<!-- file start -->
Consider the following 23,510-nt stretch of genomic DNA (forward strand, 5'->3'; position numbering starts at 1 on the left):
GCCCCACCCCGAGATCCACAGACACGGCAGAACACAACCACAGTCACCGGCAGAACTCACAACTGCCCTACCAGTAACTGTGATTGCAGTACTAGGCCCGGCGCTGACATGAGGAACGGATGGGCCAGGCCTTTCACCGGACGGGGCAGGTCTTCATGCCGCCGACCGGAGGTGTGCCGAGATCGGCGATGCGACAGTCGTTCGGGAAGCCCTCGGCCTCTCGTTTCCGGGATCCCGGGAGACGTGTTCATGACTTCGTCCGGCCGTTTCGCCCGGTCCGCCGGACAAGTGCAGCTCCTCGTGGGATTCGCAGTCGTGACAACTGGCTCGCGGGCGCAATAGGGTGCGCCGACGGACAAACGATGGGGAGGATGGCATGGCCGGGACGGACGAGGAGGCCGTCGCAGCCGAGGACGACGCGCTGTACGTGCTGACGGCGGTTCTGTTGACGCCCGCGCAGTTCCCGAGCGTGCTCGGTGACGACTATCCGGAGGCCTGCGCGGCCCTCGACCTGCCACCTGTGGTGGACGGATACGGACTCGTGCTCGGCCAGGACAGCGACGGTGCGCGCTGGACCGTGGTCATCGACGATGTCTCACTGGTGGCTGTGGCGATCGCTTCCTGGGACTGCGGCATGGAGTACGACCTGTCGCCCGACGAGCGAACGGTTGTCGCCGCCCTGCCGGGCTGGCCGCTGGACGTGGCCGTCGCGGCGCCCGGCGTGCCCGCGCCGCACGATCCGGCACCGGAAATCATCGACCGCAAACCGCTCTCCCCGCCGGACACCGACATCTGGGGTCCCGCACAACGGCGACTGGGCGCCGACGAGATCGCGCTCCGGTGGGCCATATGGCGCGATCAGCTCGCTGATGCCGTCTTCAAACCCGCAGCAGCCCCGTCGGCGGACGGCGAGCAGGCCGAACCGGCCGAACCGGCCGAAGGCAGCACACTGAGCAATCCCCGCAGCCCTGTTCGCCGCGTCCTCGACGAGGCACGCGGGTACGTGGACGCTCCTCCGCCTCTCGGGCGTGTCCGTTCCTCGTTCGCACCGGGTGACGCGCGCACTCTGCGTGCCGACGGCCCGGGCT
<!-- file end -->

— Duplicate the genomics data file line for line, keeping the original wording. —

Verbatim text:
Consider the following 23,510-nt stretch of genomic DNA (forward strand, 5'->3'; position numbering starts at 1 on the left):
GCCCCACCCCGAGATCCACAGACACGGCAGAACACAACCACAGTCACCGGCAGAACTCACAACTGCCCTACCAGTAACTGTGATTGCAGTACTAGGCCCGGCGCTGACATGAGGAACGGATGGGCCAGGCCTTTCACCGGACGGGGCAGGTCTTCATGCCGCCGACCGGAGGTGTGCCGAGATCGGCGATGCGACAGTCGTTCGGGAAGCCCTCGGCCTCTCGTTTCCGGGATCCCGGGAGACGTGTTCATGACTTCGTCCGGCCGTTTCGCCCGGTCCGCCGGACAAGTGCAGCTCCTCGTGGGATTCGCAGTCGTGACAACTGGCTCGCGGGCGCAATAGGGTGCGCCGACGGACAAACGATGGGGAGGATGGCATGGCCGGGACGGACGAGGAGGCCGTCGCAGCCGAGGACGACGCGCTGTACGTGCTGACGGCGGTTCTGTTGACGCCCGCGCAGTTCCCGAGCGTGCTCGGTGACGACTATCCGGAGGCCTGCGCGGCCCTCGACCTGCCACCTGTGGTGGACGGATACGGACTCGTGCTCGGCCAGGACAGCGACGGTGCGCGCTGGACCGTGGTCATCGACGATGTCTCACTGGTGGCTGTGGCGATCGCTTCCTGGGACTGCGGCATGGAGTACGACCTGTCGCCCGACGAGCGAACGGTTGTCGCCGCCCTGCCGGGCTGGCCGCTGGACGTGGCCGTCGCGGCGCCCGGCGTGCCCGCGCCGCACGATCCGGCACCGGAAATCATCGACCGCAAACCGCTCTCCCCGCCGGACACCGACATCTGGGGTCCCGCACAACGGCGACTGGGCGCCGACGAGATCGCGCTCCGGTGGGCCATATGGCGCGATCAGCTCGCTGATGCCGTCTTCAAACCCGCAGCAGCCCCGTCGGCGGACGGCGAGCAGGCCGAACCGGCCGAACCGGCCGAAGGCAGCACACTGAGCAATCCCCGCAGCCCTGTTCGCCGCGTCCTCGACGAGGCACGCGGGTACGTGGACGCTCCTCCGCCTCTCGGGCGTGTCCGTTCCTCGTTCGCACCGGGTGACGCGCGCACTCTGCGTGCCGACGGCCCGGGCT